The Retreat Animal Sanctuary is our first love. It is the only vegan sanctuary in Kent and it is one of three sanctuaries in Kent with regular visiting times. It is one of the biggest sanctuaries in the UK and Europe. Over the last 30 years the sanctuary has rescued over 20,000 animals and currently has over 1000 residents. The animals have a lot of different needs, but they are happy, loved, cared for and freer. There is no entry fee as they are a not for profit charity, because they are not in it for the money, they are for the animals, so they rely on volunteers, donations, and fundraisers (they recently took part in a Tough Mudder at the sanctuary in the pigs quarters which was live streamed to raise money and they are currently trying to raise money via GoFundMe to purchase the land next to the sanctuary, which means they would double in size and be able to help many more animals as currently they are having to turn some away) to look after the animals. Their vegan café (music to my ears), the feed they sell to visitors so they can feed most of the animals and their thrift shop is also another source of income. They also have a lodge that you can book to stay in which can include volunteering to help at the sanctuary. The sanctuary also tries to rehome as many animals as possible. There are a variety of animals to see such as: horses, goats, donkeys, pigs, cows, sheep, peacocks, chickens, turkeys, cats, dogs, ducks, roosters and chickens.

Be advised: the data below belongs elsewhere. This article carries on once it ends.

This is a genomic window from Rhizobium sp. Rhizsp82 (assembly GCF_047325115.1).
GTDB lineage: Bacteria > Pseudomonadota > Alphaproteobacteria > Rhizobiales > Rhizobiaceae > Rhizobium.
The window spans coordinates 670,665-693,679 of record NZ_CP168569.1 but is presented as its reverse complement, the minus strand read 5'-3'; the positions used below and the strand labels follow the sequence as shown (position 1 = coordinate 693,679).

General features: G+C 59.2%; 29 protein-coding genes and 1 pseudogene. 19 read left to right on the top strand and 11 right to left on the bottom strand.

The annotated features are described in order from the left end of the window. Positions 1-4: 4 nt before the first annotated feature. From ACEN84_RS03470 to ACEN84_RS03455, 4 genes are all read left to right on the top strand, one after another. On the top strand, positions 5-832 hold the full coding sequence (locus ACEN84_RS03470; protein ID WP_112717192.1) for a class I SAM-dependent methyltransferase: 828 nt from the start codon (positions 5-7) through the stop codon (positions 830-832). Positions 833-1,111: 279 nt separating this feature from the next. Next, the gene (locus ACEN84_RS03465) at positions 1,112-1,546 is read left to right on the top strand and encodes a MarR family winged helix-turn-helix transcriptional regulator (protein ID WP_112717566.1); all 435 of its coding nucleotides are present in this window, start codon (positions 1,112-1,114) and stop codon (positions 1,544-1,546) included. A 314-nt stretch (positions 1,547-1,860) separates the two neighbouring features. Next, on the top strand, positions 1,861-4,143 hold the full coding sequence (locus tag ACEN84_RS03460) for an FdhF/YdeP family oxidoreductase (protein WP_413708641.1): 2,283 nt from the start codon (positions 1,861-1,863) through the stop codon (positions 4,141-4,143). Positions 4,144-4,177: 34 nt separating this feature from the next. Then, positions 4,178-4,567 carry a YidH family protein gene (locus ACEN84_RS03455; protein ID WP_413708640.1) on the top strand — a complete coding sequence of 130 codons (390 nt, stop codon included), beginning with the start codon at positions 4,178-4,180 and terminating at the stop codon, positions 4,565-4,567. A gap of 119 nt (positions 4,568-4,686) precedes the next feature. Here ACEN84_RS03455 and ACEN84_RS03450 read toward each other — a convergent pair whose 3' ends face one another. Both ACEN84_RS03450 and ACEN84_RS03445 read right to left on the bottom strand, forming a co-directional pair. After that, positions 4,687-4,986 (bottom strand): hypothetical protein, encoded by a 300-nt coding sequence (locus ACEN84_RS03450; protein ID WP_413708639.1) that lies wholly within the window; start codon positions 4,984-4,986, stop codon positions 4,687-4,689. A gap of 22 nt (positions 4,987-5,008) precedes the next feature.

It’s hard to pick a favourite, but during the last visit, the goats made quite an impression as they were quite interactive, several of them were quite assertive in demanding food, they tried to eat my coat and the bag that the feed came in.

The food at The Be Kind Cafe is out of this world. Many a carnivore has enjoyed the food too! The cakes are made by Whitstable based vegan cake maker Compassion Cakes; they are heavenly. We sometimes make the journey there just for the cake! I have purchased several birthday cakes from Compassion Cakes too and they are always amazing.

We love it for its ethos, for the animals and for the food, it’s such a beautiful and peaceful place, one where you can visit and feel no tight knot in your stomach because you know the animals are genuinely loved, looked after and adored. My daughter loves it there, she especially loves the mud, even though she has fallen in it several times! So, if you have young children and it’s rained recently ensure you take wellies and puddle suits, they are lifesaver. She loves to say, “poo the pigs are smelly,” and loves to feed the animals. Feeding them has stopped her wanting to be carried all the way round, which is a relief. Although, worryingly during our last visit, she was feeding the tyres! She also likes the little play area there, they have a mud kitchen and wooden climb-on-tractor.

Another bonus is that you can take your dog with you, if they are on a lead.


This post has taken a long while to write, it has gone in many directions, none of which I felt worked. I am hoping this one does. I really struggled to write this and was tempted to give up, but it was a topic that was on my mind and I felt passionately about it, so I persevered. I hope that it is of some interest.


Please feel free to share the details of your favourite sanctuaries with us at the end of this post or on the Facebook group, you never know it might inspire someone.